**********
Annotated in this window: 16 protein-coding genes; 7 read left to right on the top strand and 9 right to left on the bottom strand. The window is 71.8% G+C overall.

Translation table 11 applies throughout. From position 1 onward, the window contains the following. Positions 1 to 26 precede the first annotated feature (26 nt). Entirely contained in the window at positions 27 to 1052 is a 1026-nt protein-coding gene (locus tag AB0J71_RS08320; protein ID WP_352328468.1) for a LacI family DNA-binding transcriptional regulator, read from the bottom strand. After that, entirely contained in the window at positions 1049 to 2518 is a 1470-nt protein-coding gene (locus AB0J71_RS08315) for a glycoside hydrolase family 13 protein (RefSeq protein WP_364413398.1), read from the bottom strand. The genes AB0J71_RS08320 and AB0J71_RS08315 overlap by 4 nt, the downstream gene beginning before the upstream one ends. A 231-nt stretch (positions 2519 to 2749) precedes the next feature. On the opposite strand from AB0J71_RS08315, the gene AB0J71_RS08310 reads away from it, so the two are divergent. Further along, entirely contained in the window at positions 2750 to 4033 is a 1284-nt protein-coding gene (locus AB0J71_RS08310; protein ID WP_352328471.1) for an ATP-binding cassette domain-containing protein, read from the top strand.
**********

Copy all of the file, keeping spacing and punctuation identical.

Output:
Annotated in this window: 16 protein-coding genes; 7 read left to right on the top strand and 9 right to left on the bottom strand. The window is 71.8% G+C overall.

Translation table 11 applies throughout. From position 1 onward, the window contains the following. Positions 1 to 26 precede the first annotated feature (26 nt). Entirely contained in the window at positions 27 to 1052 is a 1026-nt protein-coding gene (locus tag AB0J71_RS08320; protein ID WP_352328468.1) for a LacI family DNA-binding transcriptional regulator, read from the bottom strand. After that, entirely contained in the window at positions 1049 to 2518 is a 1470-nt protein-coding gene (locus AB0J71_RS08315) for a glycoside hydrolase family 13 protein (RefSeq protein WP_364413398.1), read from the bottom strand. The genes AB0J71_RS08320 and AB0J71_RS08315 overlap by 4 nt, the downstream gene beginning before the upstream one ends. A 231-nt stretch (positions 2519 to 2749) precedes the next feature. On the opposite strand from AB0J71_RS08315, the gene AB0J71_RS08310 reads away from it, so the two are divergent. Further along, entirely contained in the window at positions 2750 to 4033 is a 1284-nt protein-coding gene (locus AB0J71_RS08310; protein ID WP_352328471.1) for an ATP-binding cassette domain-containing protein, read from the top strand.